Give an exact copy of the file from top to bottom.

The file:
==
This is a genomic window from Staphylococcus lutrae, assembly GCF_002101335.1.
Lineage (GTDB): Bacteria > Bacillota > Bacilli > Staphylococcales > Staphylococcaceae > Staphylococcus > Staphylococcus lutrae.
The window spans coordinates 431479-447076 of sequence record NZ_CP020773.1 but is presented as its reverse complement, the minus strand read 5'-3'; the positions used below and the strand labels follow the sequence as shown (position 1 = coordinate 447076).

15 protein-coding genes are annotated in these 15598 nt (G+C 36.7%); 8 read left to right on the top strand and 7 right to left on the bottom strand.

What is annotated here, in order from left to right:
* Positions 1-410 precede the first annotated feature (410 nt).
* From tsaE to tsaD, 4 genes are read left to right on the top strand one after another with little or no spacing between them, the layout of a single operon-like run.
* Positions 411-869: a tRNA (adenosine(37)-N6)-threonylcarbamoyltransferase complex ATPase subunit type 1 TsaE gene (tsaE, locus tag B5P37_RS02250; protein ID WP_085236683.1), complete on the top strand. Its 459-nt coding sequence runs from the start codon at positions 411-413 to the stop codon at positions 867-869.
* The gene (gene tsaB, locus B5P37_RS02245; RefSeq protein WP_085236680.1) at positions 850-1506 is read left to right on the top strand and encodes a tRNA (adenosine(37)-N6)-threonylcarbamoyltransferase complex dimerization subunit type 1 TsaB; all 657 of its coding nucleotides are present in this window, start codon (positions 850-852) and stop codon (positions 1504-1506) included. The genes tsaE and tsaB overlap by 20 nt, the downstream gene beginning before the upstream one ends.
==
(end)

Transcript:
This is a genomic window from Staphylococcus lutrae, assembly GCF_002101335.1.
Lineage (GTDB): Bacteria > Bacillota > Bacilli > Staphylococcales > Staphylococcaceae > Staphylococcus > Staphylococcus lutrae.
The window spans coordinates 431479-447076 of sequence record NZ_CP020773.1 but is presented as its reverse complement, the minus strand read 5'-3'; the positions used below and the strand labels follow the sequence as shown (position 1 = coordinate 447076).

15 protein-coding genes are annotated in these 15598 nt (G+C 36.7%); 8 read left to right on the top strand and 7 right to left on the bottom strand.

What is annotated here, in order from left to right:
* Positions 1-410 precede the first annotated feature (410 nt).
* From tsaE to tsaD, 4 genes are read left to right on the top strand one after another with little or no spacing between them, the layout of a single operon-like run.
* Positions 411-869: a tRNA (adenosine(37)-N6)-threonylcarbamoyltransferase complex ATPase subunit type 1 TsaE gene (tsaE, locus tag B5P37_RS02250; protein ID WP_085236683.1), complete on the top strand. Its 459-nt coding sequence runs from the start codon at positions 411-413 to the stop codon at positions 867-869.
* The gene (gene tsaB, locus B5P37_RS02245; RefSeq protein WP_085236680.1) at positions 850-1506 is read left to right on the top strand and encodes a tRNA (adenosine(37)-N6)-threonylcarbamoyltransferase complex dimerization subunit type 1 TsaB; all 657 of its coding nucleotides are present in this window, start codon (positions 850-852) and stop codon (positions 1504-1506) included. The genes tsaE and tsaB overlap by 20 nt, the downstream gene beginning before the upstream one ends.